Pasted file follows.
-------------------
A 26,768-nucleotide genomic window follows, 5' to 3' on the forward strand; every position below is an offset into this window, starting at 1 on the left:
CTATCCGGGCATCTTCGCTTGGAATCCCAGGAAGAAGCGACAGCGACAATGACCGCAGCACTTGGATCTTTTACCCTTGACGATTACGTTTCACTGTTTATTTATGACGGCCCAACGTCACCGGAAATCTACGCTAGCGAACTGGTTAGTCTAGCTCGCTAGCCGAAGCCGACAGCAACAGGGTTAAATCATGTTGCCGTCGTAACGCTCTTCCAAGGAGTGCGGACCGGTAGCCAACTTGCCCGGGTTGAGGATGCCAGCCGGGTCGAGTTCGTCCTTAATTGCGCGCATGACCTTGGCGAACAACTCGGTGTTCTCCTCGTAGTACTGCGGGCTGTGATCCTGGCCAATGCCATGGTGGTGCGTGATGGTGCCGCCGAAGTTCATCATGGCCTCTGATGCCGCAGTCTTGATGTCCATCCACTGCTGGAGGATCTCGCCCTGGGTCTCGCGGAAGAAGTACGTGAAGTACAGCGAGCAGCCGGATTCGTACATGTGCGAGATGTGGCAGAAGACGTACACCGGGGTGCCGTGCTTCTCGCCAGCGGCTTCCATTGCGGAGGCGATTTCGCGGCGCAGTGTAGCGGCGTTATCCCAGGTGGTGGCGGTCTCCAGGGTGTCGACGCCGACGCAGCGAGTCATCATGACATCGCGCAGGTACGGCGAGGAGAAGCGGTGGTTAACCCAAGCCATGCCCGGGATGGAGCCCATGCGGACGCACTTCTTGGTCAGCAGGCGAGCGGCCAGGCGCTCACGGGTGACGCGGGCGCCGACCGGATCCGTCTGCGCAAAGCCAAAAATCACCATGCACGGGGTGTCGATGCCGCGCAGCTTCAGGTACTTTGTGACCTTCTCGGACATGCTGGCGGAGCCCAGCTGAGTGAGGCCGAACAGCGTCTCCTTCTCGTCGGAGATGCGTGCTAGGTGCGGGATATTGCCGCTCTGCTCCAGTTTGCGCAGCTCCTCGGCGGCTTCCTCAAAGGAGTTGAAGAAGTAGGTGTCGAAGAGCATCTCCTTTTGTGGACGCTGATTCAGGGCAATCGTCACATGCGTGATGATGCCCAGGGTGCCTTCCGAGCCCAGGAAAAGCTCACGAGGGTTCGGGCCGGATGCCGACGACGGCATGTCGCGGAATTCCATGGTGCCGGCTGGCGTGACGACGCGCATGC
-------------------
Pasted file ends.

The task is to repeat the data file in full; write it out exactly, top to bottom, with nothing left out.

A 26,768-nucleotide genomic window follows, 5' to 3' on the forward strand; every position below is an offset into this window, starting at 1 on the left:
CTATCCGGGCATCTTCGCTTGGAATCCCAGGAAGAAGCGACAGCGACAATGACCGCAGCACTTGGATCTTTTACCCTTGACGATTACGTTTCACTGTTTATTTATGACGGCCCAACGTCACCGGAAATCTACGCTAGCGAACTGGTTAGTCTAGCTCGCTAGCCGAAGCCGACAGCAACAGGGTTAAATCATGTTGCCGTCGTAACGCTCTTCCAAGGAGTGCGGACCGGTAGCCAACTTGCCCGGGTTGAGGATGCCAGCCGGGTCGAGTTCGTCCTTAATTGCGCGCATGACCTTGGCGAACAACTCGGTGTTCTCCTCGTAGTACTGCGGGCTGTGATCCTGGCCAATGCCATGGTGGTGCGTGATGGTGCCGCCGAAGTTCATCATGGCCTCTGATGCCGCAGTCTTGATGTCCATCCACTGCTGGAGGATCTCGCCCTGGGTCTCGCGGAAGAAGTACGTGAAGTACAGCGAGCAGCCGGATTCGTACATGTGCGAGATGTGGCAGAAGACGTACACCGGGGTGCCGTGCTTCTCGCCAGCGGCTTCCATTGCGGAGGCGATTTCGCGGCGCAGTGTAGCGGCGTTATCCCAGGTGGTGGCGGTCTCCAGGGTGTCGACGCCGACGCAGCGAGTCATCATGACATCGCGCAGGTACGGCGAGGAGAAGCGGTGGTTAACCCAAGCCATGCCCGGGATGGAGCCCATGCGGACGCACTTCTTGGTCAGCAGGCGAGCGGCCAGGCGCTCACGGGTGACGCGGGCGCCGACCGGATCCGTCTGCGCAAAGCCAAAAATCACCATGCACGGGGTGTCGATGCCGCGCAGCTTCAGGTACTTTGTGACCTTCTCGGACATGCTGGCGGAGCCCAGCTGAGTGAGGCCGAACAGCGTCTCCTTCTCGTCGGAGATGCGTGCTAGGTGCGGGATATTGCCGCTCTGCTCCAGTTTGCGCAGCTCCTCGGCGGCTTCCTCAAAGGAGTTGAAGAAGTAGGTGTCGAAGAGCATCTCCTTTTGTGGACGCTGATTCAGGGCAATCGTCACATGCGTGATGATGCCCAGGGTGCCTTCCGAGCCCAGGAAAAGCTCACGAGGGTTCGGGCCGGATGCCGACGACGGCATGTCGCGGAATTCCATGGTGCCGGCTGGCGTGACGACGCGCATGC